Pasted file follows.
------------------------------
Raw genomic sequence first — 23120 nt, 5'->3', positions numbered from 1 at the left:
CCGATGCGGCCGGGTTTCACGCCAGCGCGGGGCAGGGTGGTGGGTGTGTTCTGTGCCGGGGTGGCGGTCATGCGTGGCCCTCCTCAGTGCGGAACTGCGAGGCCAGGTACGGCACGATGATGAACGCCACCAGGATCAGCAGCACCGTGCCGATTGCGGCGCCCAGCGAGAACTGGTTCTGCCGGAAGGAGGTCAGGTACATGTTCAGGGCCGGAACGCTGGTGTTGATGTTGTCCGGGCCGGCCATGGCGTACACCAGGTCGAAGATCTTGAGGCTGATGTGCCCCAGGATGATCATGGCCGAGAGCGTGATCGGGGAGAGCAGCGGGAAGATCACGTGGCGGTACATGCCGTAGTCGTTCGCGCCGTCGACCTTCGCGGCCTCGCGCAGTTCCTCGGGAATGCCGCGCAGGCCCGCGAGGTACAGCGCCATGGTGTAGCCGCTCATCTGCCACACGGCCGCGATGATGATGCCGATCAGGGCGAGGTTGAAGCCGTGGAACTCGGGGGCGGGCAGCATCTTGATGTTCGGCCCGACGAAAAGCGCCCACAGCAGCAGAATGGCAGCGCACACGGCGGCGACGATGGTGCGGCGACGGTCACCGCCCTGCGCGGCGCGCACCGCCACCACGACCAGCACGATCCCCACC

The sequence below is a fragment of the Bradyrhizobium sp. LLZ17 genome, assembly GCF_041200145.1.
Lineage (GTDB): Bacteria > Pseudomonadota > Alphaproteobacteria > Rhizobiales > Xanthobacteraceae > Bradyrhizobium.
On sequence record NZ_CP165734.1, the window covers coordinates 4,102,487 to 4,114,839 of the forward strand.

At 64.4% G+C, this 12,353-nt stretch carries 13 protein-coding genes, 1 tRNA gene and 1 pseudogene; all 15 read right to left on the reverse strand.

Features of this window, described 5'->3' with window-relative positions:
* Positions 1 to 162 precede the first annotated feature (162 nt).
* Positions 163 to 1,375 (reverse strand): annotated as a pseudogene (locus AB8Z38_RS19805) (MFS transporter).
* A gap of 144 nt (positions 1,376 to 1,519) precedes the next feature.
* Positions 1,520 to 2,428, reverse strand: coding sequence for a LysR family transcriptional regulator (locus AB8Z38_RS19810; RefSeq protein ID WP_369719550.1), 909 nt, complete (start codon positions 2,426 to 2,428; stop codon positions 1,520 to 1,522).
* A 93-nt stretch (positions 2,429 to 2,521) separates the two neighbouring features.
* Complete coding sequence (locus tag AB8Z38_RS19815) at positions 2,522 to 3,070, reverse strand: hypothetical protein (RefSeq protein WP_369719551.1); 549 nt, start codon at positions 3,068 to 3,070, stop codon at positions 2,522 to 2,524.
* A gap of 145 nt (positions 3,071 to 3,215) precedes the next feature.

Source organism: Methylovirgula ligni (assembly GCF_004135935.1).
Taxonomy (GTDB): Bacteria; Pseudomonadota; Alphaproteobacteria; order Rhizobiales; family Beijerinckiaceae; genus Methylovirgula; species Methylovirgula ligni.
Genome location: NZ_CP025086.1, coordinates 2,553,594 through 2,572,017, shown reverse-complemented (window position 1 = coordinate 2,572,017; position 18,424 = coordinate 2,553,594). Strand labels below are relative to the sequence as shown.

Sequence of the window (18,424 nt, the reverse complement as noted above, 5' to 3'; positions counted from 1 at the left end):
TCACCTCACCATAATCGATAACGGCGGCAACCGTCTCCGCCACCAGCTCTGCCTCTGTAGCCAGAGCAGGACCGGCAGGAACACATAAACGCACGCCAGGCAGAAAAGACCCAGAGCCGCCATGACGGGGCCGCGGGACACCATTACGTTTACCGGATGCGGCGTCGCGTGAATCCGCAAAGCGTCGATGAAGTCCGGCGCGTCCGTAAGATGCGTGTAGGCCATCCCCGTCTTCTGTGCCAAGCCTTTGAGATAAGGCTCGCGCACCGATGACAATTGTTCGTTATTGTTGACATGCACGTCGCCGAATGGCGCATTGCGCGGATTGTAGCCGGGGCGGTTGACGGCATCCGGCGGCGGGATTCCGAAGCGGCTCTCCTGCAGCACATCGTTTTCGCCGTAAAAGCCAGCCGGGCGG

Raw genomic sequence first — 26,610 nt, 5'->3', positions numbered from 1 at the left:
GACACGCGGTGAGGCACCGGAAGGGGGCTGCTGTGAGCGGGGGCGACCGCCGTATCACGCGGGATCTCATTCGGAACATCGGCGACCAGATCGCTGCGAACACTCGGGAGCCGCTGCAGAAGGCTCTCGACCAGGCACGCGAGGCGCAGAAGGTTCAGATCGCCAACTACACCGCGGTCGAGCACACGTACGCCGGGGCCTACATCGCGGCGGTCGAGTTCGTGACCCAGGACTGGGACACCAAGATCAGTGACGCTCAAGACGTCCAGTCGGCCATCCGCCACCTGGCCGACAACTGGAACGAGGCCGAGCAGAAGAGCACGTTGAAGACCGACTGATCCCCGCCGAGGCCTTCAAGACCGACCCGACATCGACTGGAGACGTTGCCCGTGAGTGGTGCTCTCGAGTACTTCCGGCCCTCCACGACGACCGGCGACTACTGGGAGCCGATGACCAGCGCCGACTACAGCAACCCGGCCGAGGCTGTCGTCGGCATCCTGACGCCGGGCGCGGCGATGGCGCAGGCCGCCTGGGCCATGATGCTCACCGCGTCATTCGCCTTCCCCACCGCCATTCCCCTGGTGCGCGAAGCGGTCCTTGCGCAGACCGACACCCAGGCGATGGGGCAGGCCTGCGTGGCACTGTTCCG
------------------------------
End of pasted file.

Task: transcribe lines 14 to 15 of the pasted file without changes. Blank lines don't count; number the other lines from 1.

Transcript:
* A gap of 145 nt (positions 3,071 to 3,215) precedes the next feature.

Source organism: Methylovirgula ligni (assembly GCF_004135935.1).